In October 1943, a general assembly was called in Zajas, where it was decided that the chairman of the committee of the Balli Kombëtar will be Mefail Shehu, along with Mefail Mehmeti as vice chairman, Begzat Vuli as treasurer and Skender Presevo as under prefect.[12] In the autumn of 1944, the village was captured by communist guerrillas amid a bloody battle.[13] After the battle, the OZNA killed 320 Albanians.[14]


During the Albanian insurgency in the Republic of Macedonia, Zajas became well known as the birthplace of Ali Ahmeti, the leader of the National Liberation Army and chairman of the DUI.


As of the 2021 census, Zajas had 2,567 residents with the following ethnic composition:[15]

  • Albanians 2,449
  • Persons for whom data are taken from administrative sources 117
  • Macedonians 1

According to the 2002 census, the village had a total of 4,712 inhabitants.[16] Ethnic groups in the village include:[16]


Zajas is notable for a distinct style of rudimentary polyphonic singing.[17]


Local football club KF Zajazi have played in the Macedonian Second League.

Notable peopleEdit


  1. ^ Qerim Dalipi. "NAHIJA E KËRÇOVËS SIPAS REGJISTRIMIT TË VITEVE 1467-1468 (Aspekte shoqërore)". Gjurmime Albanologjike - Seria e shkencave historike 47:29-48.
  2. ^ "Македония и Одринско. Статистика на населението от 1873 г." Македонски научен институт, София, 1995, с. 82-83, Петров, Гьорче. Материали по изучаванието на Македония, София 1896, с. 70,
  3. ^ Vasil Kanchov (1900). Macedonia: Ethnography and Statistics. Sofia. p. 258.
  4. ^ Purellku, Halim (2009). "KAZAJA E KËRÇOVËS NË KRYENGRITJEN E PËRGJITHSHME SHQIPTARE TË VITIT 1912". Studime Albanologjike. ITSH: 65.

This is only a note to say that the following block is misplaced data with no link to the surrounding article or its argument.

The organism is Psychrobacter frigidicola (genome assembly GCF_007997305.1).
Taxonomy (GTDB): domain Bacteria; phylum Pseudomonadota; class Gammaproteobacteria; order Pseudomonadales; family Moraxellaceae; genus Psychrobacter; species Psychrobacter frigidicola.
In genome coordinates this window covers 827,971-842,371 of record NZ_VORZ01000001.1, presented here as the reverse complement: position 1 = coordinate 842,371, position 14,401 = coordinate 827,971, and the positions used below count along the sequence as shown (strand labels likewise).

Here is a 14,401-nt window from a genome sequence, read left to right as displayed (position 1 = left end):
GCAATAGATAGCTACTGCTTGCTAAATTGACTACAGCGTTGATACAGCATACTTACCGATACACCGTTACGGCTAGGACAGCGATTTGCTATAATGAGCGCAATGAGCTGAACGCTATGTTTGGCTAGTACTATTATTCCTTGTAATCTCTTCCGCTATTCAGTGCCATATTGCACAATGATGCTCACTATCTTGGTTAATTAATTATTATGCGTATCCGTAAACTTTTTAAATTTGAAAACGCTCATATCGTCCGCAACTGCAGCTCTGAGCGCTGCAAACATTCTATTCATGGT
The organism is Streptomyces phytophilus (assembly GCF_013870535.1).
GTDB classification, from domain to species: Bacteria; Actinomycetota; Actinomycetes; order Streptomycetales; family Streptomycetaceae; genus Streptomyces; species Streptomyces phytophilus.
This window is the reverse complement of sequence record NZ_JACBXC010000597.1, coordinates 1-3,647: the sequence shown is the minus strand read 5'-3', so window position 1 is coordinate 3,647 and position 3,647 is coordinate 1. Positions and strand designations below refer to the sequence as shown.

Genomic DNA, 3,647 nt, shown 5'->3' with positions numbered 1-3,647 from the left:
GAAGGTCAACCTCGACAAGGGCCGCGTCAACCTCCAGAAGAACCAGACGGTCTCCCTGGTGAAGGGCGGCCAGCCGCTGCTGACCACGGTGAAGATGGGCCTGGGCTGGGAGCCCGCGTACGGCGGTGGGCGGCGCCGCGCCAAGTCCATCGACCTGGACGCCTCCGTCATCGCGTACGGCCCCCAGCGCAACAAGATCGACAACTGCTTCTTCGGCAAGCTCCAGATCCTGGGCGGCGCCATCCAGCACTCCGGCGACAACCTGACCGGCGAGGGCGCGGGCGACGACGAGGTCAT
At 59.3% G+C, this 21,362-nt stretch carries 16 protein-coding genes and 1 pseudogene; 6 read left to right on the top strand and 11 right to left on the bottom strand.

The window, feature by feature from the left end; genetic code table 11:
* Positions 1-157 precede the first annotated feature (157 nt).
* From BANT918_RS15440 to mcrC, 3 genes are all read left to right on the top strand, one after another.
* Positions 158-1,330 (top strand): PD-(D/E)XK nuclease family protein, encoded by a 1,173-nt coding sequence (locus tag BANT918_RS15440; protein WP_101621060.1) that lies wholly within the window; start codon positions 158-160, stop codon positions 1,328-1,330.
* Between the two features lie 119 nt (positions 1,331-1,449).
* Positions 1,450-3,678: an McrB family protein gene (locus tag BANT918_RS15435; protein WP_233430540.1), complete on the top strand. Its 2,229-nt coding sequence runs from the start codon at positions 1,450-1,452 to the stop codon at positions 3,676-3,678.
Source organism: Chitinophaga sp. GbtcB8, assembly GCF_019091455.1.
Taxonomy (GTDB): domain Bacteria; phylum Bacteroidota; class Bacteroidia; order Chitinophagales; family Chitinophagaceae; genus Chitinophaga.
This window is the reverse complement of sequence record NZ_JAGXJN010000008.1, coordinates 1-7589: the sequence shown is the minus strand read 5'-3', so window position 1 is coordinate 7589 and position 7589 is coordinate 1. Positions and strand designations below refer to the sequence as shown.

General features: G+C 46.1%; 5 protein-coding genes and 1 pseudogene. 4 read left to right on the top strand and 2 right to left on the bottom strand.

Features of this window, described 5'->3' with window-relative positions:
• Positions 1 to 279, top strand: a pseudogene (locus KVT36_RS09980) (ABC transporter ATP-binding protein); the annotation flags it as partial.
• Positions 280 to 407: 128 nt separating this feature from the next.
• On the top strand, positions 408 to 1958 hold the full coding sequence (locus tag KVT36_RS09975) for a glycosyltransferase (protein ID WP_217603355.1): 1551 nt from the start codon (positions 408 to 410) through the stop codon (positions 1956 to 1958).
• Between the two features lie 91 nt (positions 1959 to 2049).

5. ^ Halimi, Naim (2013). "SHQIPTARËT E MAQEDONISË NË LUFTËRAT BALLKANIKE (1912-1913)". Studime Albanologjike. ITSH: 74.
  6. ^ Hyseni, Safet (2007). Varrezat masive në Kërçovë dhe rrethinë. Kičevo: DEA. p. 77-85. ISBN 9789989143373.
  7. ^ Robert Elsie (November 15, 2010), Historical Dictionary of Kosovo, Historical Dictionaries of Europe, vol. 79 (2 ed.), Scarecrow Press, p. 64, ISBN 978-0810872318
  8. ^ Bujar Lulaj (2012-09-22), Rrefimet e sekretarit konfidencial te Bajram Currit (in Albanian), Dielli, archived from the original on 2014-02-01, retrieved 2014-01-31, Në vitin 1920 gazeta "Populli" do njoftonte se në Kosovë bëhen luftime të rrepta midis çetave kryengritëse dhe ushtrisë. Azem Galica bënte betejë, Idriz Seferi, po kështu Hasan Budakova ishin në krye të çetave. Tahir Zajmi e lajmëronte Bajram Currin se: Morali i shqiptarëve të Kosovës është aq i mirë saqë smund të tregohet…Kjo letër e entuziazmoi Bajram Currin. Edhe në vitin 1921 që mbahet mend si vit i masakrës së shfrenuar serbe mbi popullsinë, janë zhvilluar luftime në Gjilan, Tetovë, Prizren, Kaçanik, Prishtinë, Mitrovicë, Kumanovë etj.
  9. ^ Studia Albanica (in French), vol. 26, Universiteti Shtetëror i Tiranës; Instituti i Historisë (Akademia e Shkencave e RPS të Shqipërisë), 1989, p. 29, ISSN 0585-5047, OCLC 1996482
  10. ^ Studime historike (in Albanian), vol. 41, Akademia e Shkencave, Instituti i Historisë, 1987, p. 63, ISSN 0563-5799, OCLC 3648264
  11. ^ Azizi, Isamedin (2016). "BASHKËPUNIMI NDËRMJET KOMITETIT TË KOSOVËS DHE KOMITETIT MAQEDONAS 1918-1920". Studime Albanologjike. ITSH: 137.
  12. ^ a b c former ballist Safet Hyseni. "Safet Hyseni: Mefail Shehu (Zajazi) alias Mefaili i Madh, një strateg ushtarak". Archived from the original on 5 October 2011. Retrieved 7 January 2011.
  13. ^ Нешков, Темелко. Раздяла няма. Македония срещу македонизма, София 2014, с. 40.
  14. ^ Culaj, Lush (2005). Shqiptarët në gjysmën e parë të shekullit XX (in Albanian). Instituti Albanologjik i Prishtinës. ISBN 978-9951-411-15-8.
  15. ^ Total resident population of the Republic of North Macedonia by ethnic affiliation, by settlement, Census 2021
  16. ^ a b Macedonian Census (2002), Book 5 - Total population according to the Ethnic Affiliation, Mother Tongue and Religion, The State Statistical Office, Skopje, 2002, p. 103.
  17. ^ Aleks Buda (1985), Fjalor enciklopedik shqiptar, Akademia e Shkencave e RPSSH, p. 540, OCLC 15296028

External linksEdit